A contempt of court motion can be filed whenever someone intentionally disobeys a court order. The element of whether or not someone intentionally failed to follow a court’s order is shown by proving that person acted in bad faith.
In one of my divorce cases, the court found the husband in contempt of court for his failure to pay work related daycare expenses (amongst with his failure to follow other court requirements). In Washington, a parent’s payment for daycare is contingent upon the parent working and being unable to care for the child. A person would not receive daycare reimbursement for hiring a babysitter or putting a child in daycare to have free time.
One of the reasons for the court’s contempt finding was the husband memorialized, in writing, that he would not pay his share of work-related daycare because he was not allowed to see his kids. The court required professionally supervised visits based on the husband’s failure to follow through with court-ordered treatment. The husband also said that he was not going to follow the court orders because he disagreed with them, which is never a defense.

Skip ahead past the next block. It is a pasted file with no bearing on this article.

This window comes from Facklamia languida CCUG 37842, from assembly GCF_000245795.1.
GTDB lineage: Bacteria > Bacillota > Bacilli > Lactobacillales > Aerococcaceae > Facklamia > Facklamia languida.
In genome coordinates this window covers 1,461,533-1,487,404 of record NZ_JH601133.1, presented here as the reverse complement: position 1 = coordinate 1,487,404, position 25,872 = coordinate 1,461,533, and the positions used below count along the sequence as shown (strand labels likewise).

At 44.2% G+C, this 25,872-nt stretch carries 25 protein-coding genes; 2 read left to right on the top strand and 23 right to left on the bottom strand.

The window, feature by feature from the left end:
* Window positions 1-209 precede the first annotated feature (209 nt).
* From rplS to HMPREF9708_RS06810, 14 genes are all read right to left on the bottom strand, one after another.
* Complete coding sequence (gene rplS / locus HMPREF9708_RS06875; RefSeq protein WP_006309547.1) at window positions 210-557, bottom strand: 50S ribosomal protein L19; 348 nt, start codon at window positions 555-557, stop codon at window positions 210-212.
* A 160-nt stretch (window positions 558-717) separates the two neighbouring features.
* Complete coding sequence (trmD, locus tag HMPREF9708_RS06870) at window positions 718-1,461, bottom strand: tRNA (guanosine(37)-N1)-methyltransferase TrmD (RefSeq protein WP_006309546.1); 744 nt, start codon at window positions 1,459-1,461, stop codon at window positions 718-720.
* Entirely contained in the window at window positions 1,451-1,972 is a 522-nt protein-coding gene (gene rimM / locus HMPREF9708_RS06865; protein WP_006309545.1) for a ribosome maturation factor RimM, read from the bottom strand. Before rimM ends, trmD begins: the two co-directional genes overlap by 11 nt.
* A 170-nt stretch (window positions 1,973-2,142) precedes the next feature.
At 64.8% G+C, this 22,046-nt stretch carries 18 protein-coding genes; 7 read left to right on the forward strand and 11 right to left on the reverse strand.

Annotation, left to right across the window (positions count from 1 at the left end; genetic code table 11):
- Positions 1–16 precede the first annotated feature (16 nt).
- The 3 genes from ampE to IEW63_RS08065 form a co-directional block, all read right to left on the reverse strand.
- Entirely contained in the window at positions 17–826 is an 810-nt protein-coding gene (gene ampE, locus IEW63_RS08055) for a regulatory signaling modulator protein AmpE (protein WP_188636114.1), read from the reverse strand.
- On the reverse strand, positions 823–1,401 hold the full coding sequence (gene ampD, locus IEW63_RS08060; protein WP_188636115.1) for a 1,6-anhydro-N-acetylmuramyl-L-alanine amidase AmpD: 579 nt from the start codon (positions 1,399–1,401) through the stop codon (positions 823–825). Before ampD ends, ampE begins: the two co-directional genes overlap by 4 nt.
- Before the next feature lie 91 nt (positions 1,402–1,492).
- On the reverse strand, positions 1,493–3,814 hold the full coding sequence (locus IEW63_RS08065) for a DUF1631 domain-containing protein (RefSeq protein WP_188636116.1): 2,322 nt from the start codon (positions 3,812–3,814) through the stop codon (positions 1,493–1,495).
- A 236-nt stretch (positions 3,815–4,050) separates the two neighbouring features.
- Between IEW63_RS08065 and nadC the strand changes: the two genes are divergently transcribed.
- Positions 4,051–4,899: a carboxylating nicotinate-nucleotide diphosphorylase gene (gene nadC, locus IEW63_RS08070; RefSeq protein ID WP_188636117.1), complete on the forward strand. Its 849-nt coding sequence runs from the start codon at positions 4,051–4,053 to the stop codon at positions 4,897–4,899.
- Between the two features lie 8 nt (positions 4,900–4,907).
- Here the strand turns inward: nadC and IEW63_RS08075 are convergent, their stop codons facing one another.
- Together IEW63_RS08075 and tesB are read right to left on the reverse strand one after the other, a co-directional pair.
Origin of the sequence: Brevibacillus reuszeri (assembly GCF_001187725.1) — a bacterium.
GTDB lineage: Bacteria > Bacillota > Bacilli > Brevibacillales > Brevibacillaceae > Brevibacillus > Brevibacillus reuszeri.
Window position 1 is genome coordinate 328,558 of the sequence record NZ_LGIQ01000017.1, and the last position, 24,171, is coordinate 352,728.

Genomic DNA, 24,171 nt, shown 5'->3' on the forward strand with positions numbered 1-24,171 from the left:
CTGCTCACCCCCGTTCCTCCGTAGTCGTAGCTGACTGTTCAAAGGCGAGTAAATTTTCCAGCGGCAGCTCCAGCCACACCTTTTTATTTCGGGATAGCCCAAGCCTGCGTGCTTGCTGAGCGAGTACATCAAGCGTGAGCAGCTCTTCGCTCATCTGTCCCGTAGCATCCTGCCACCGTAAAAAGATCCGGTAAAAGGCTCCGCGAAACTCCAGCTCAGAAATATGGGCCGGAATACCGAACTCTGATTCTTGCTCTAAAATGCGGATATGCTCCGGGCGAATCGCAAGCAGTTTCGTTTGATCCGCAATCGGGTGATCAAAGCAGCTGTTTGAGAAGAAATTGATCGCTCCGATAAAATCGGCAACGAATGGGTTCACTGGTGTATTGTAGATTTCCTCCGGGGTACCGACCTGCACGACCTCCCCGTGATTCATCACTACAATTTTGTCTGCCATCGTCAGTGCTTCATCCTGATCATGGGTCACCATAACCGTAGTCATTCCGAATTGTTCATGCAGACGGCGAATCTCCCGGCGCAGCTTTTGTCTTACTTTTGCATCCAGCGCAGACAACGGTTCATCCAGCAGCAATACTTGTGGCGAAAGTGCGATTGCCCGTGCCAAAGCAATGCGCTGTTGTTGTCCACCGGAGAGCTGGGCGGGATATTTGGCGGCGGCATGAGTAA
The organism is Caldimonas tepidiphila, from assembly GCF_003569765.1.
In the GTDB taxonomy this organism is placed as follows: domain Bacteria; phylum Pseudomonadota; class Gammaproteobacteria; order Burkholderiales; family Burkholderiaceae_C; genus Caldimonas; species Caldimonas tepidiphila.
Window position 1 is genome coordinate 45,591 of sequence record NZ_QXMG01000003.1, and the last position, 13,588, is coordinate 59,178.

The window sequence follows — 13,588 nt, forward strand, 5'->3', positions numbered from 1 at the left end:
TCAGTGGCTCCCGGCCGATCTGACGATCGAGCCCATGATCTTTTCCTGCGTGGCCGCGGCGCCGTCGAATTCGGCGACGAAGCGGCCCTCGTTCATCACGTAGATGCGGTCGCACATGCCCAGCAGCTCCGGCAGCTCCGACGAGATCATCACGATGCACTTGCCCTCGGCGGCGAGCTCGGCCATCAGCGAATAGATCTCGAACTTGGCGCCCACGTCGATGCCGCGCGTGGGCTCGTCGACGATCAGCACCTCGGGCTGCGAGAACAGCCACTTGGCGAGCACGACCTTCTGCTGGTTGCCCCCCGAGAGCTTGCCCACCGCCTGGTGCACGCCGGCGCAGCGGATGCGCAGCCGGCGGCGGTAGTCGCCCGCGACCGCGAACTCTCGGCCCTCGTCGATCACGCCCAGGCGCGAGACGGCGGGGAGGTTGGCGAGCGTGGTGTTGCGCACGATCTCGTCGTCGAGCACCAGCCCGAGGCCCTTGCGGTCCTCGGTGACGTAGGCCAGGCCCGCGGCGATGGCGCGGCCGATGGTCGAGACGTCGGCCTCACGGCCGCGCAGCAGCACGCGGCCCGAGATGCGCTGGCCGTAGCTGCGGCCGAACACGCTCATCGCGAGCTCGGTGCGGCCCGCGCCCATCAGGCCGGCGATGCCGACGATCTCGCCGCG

This leads me to the subject matter of this post, which is what is a judgment? A judgment can be entered as a result of filing a contempt motion. A contempt motion is filed based on a person’s failure to pay a court ordered support obligation. Examples of court ordered support obligations are spousal maintenance or alimony; child support; or an individual’s proportional share for paying extracurricular activities, uninsured medical expenses or work related daycare.
The unfortunate part of having a judgment is that it is worthless if the opposing party is “judgment proof.” An individual is “judgment proof” if the person does not have any assets to attach liens to or has limited funds making it difficult to garnish paychecks (this includes unemployment checks). Although a court order may state that a person is to receive money, the unfortunately reality is that the person may not be able to collect it because the opposing party has limited funds. While receiving a judgment for failure to pay on a court ordered obligation is the preferable remedy, other sanctions can be requested or imposed which will be the focus of the next blog post.
This is part one of a three part series concerning contempt of court and possible remedies.
Disclaimer: Case results depend upon a variety of factors unique to each case. Case results do not guarantee or predict a similar result in any future case.